Population Genetics and Molecular Epidemiology of Shigella species
Kaisar Ali Talukder and Ishrat Jahan Azmi
from: Foodborne and Waterborne Bacterial Pathogens: Epidemiology, Evolution and Molecular Biology (Edited by: Shah M. Faruque). Caister Academic Press, U.K. (2012)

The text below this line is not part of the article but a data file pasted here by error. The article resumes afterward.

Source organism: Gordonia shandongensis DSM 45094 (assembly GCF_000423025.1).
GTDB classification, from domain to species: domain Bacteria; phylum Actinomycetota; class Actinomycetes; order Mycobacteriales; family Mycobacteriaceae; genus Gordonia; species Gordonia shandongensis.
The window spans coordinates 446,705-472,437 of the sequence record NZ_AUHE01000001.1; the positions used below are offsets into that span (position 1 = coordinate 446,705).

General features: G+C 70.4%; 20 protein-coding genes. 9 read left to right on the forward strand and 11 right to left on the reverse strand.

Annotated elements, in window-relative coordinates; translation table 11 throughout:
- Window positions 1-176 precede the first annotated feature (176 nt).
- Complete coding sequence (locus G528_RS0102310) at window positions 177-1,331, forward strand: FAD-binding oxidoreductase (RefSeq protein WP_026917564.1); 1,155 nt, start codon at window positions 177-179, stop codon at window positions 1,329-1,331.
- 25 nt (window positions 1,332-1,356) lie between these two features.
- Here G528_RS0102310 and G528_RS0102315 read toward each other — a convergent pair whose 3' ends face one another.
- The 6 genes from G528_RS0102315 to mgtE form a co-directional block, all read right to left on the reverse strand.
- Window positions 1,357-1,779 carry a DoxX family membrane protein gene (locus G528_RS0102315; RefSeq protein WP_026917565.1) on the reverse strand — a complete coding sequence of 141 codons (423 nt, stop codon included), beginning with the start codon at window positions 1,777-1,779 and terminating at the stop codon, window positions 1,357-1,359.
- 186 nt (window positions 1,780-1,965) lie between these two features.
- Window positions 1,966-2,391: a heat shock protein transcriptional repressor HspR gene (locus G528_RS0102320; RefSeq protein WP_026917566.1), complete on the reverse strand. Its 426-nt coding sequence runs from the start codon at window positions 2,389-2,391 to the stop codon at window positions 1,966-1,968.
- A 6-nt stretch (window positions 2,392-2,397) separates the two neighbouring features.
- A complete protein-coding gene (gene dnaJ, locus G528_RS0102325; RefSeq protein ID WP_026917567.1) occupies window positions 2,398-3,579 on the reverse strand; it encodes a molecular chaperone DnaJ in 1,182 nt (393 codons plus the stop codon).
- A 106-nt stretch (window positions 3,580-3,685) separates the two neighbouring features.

Shigellosis, also known as acute bacillary dysentery, produces inflammatory reactions and ulceration on the intestinal epithelium followed by bloody or mucoid diarrhoea. Shigellosis is caused by any one of the four species or groups of Shigella, namely, S. dysenteriae, S. flexneri, S. boydii, and S. sonnei. At least 54 serotypes or subtypes of Shigella are currently recognized, of which S. dysenteriae has 16 serotypes, S. flexneri has 17 serotypes and subserotypes, S. boydii has 20 and S. sonnei has a single serotype. Shigellosis can occur in sporadic, epidemic and pandemic forms. To develop an effective vaccine it is important to monitor the prevalent serotypes and their changes around the world because immunity to Shigella is serotype specific. The genetic variability between serotypes and emergence of atypical strains accentuates the problems to the development of an effective vaccine. In view of the emergence of new strains with altered characteristics than the ones established globally for many years, there is also a need for revising the nomenclature for the three groups of Shigella: flexneri, boydii and dysenteriae. This chapter discusses the recent serotyping scheme of Shigella with special focus on the emergence of new variants and the necessity to make an updated scheme. Furthermore, the epidemiology, phenotypic and molecular characteristics, population genetics and clinical impact of these variants have been described read more ...